Solutions for LGBT Discrimination in the Workplace and in School

 

A safe work and learning environment is critical to building strong self-esteem and encouraging productivity for LGBT people. In 2015, the National Youth Risk Behavior Survey revealed that 34 percent of LGBT students were bullied on school property. Similarly, Out & Equal reports that one in four LGBT employees face discriminatory treatment in the workplace. There isn’t one magic remedy to LGBT discrimination, but specific initiatives can make a difference. Providing education, reviewing policies and intentionally creating a positive working and learning environment are essential to the inclusion of all.

Training

Often, discrimination occurs unintentionally. A derogatory comment may not be meant to intimidate an LGBT person or make them feel marginalized. Training is key to helping employees and students gain understanding and empathy. For example, an activity that examines common stereotypes provides an awareness of misconceptions about the LGBT community and how misguided remarks can poison a working and learning environment. On a larger scale, instituting a Safe Zone training that teaches students and employees about hurtful language, how to intervene, when discrimination occurs and how to provide intentional support to LGBT community members signals expectations in an environment that is free of hate speech and disrespectful behavior.

Protective Policies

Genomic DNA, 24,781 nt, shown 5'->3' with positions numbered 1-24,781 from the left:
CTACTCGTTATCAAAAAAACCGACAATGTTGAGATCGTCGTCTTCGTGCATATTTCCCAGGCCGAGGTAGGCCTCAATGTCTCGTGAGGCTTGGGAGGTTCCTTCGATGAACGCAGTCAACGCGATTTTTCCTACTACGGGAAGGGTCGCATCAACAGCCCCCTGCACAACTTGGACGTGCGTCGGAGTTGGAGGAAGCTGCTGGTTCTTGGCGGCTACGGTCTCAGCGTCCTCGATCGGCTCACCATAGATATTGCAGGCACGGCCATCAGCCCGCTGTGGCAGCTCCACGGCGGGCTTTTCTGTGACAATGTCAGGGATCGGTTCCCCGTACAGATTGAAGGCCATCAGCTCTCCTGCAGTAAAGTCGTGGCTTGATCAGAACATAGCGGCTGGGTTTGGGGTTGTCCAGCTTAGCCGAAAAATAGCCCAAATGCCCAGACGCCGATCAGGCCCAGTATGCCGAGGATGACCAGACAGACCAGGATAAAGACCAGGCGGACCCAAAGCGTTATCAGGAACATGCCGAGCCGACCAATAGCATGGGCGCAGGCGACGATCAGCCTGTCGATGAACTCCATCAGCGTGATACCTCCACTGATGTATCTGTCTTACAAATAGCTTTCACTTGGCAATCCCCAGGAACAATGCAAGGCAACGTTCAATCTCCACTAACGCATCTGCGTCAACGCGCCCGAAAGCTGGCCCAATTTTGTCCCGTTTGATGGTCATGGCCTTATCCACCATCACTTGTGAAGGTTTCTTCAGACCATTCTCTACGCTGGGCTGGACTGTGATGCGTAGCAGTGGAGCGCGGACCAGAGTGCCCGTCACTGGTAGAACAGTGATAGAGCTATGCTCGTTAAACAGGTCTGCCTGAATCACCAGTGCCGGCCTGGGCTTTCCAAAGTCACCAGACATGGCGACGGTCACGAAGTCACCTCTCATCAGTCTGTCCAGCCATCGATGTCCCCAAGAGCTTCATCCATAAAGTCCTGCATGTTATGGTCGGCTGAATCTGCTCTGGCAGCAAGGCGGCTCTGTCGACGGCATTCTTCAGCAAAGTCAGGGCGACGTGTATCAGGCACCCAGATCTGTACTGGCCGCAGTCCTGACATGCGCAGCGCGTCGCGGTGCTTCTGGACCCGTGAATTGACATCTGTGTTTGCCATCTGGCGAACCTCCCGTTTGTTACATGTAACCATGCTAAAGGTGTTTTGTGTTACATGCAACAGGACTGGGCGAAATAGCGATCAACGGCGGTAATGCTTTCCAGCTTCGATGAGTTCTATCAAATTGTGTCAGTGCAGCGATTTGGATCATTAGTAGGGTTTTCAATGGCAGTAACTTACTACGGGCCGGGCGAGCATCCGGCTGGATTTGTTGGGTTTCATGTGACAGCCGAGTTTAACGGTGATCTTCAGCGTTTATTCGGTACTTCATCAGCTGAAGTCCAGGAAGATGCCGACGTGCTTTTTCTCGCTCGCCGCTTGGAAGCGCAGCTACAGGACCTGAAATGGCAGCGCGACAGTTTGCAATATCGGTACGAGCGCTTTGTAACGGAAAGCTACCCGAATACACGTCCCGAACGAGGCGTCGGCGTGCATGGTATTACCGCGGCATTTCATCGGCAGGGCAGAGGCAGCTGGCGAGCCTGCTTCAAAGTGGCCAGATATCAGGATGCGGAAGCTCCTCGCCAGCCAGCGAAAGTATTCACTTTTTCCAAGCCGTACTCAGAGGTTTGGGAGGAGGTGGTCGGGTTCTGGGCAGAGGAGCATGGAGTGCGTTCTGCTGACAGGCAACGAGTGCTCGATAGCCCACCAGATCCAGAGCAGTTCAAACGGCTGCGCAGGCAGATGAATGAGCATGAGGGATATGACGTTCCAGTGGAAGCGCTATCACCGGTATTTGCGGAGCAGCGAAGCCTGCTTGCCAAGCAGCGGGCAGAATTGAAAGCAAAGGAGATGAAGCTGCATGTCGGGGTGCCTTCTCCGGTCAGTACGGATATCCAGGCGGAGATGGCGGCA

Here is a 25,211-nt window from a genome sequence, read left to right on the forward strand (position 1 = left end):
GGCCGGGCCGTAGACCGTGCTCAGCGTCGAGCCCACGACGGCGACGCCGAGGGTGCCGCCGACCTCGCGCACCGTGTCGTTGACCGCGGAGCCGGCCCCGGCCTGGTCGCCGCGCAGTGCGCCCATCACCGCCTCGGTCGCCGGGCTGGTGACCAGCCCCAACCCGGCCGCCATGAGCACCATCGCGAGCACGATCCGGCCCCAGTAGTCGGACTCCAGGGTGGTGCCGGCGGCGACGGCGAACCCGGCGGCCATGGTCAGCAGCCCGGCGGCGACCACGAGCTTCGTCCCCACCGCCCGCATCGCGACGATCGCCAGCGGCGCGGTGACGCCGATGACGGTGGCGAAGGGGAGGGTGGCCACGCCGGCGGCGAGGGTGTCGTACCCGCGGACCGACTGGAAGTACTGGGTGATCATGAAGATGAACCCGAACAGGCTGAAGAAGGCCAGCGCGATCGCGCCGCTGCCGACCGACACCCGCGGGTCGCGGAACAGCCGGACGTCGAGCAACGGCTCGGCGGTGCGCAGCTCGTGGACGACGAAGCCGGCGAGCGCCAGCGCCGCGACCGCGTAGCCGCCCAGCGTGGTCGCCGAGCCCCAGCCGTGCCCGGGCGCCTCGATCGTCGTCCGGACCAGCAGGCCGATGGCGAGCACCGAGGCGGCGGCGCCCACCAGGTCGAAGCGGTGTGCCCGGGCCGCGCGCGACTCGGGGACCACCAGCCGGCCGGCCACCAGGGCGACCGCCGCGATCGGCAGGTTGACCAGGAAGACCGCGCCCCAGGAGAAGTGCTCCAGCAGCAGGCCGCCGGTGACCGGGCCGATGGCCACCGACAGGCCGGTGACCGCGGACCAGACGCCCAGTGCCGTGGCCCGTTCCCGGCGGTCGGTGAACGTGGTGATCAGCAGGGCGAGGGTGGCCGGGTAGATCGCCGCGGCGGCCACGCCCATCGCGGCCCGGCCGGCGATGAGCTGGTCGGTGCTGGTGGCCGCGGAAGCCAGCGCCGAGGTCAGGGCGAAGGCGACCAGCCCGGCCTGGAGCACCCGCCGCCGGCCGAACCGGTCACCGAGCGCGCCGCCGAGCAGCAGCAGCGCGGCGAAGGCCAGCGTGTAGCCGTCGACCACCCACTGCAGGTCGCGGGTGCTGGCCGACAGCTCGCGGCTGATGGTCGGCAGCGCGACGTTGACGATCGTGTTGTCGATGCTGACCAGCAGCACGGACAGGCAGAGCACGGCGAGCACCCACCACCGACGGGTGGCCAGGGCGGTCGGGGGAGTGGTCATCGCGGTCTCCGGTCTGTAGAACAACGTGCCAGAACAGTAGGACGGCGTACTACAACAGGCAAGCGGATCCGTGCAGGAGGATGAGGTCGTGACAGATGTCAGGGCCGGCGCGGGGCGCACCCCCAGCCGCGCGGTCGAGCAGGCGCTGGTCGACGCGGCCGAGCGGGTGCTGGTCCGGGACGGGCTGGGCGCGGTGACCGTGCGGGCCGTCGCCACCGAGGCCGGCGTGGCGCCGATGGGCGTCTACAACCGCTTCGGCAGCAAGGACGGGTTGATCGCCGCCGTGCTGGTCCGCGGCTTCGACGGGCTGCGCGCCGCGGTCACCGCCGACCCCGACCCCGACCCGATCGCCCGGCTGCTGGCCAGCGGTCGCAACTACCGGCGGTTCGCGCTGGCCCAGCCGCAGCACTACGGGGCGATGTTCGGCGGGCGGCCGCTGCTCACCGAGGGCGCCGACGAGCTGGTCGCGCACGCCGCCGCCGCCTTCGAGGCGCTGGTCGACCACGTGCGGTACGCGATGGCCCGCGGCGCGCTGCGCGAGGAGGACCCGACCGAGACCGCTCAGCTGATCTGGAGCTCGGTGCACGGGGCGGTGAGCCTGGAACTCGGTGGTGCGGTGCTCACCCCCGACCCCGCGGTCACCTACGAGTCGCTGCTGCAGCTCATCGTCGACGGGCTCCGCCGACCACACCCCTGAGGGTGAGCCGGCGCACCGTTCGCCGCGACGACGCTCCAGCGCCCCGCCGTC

In 28 states, employment can be terminated if you publicly identify as LGBT. Developing organizational policies that ban this type of discrimination deters negative behavior and encourages an open and inclusive workplace climate. On February 26, 2018, the Manassas Park City School Board added LGBT to their general discrimination policy. Protective policies in schools allow students and staff to feel comfortable expressing their individual identity and provide assurance that they'll have a safe learning environment. Moreover, involving the organization in the process of developing anti-discrimination policies create deeper understanding and ownership.

Support Organizations

Encouraging the development of LGBT support groups sends a clear message that the organization is supportive of everyone and that LGBT discrimination won't be tolerated. In some cases, youth has experienced resistance from school administration to the establishment of gay-straight alliances (GSAs). GSAs give LGBT students the opportunity to have a dialogue about bullying and find support from one another. Similarly, corporations that support LGBT employee resource groups communicate that diversity is a priority and discrimination isn't an organizational value. Employees find community, support and reassurance from affinity groups that focus on LGBT issues.

Inclusive Messaging

Supporting anti-discrimination for LGBT people is predicated upon messaging that is woven into the fabric of the organization. For schools, this can be an uphill battle. LGBT students are looking for relevant resources in libraries, curriculum that addresses LGBT history and teachers that add LGBT issues to their content. Combatting LGBT discrimination in schools includes more than just a peripheral approach, but going deeper may mean facing opposition. School boards, curriculum committees and administration must provide support to make transformative change.

 

 

Source: work.chron.com

 

About the Author

Dr. Kelly Meier earned her doctorate from Minnesota State Mankato in Educational Leadership. She is the author and co-author of 12 books and serves as a consultant for business, industry and educational organizations. She advises college students about career and educational goals and is known as an innovative writer and trainer.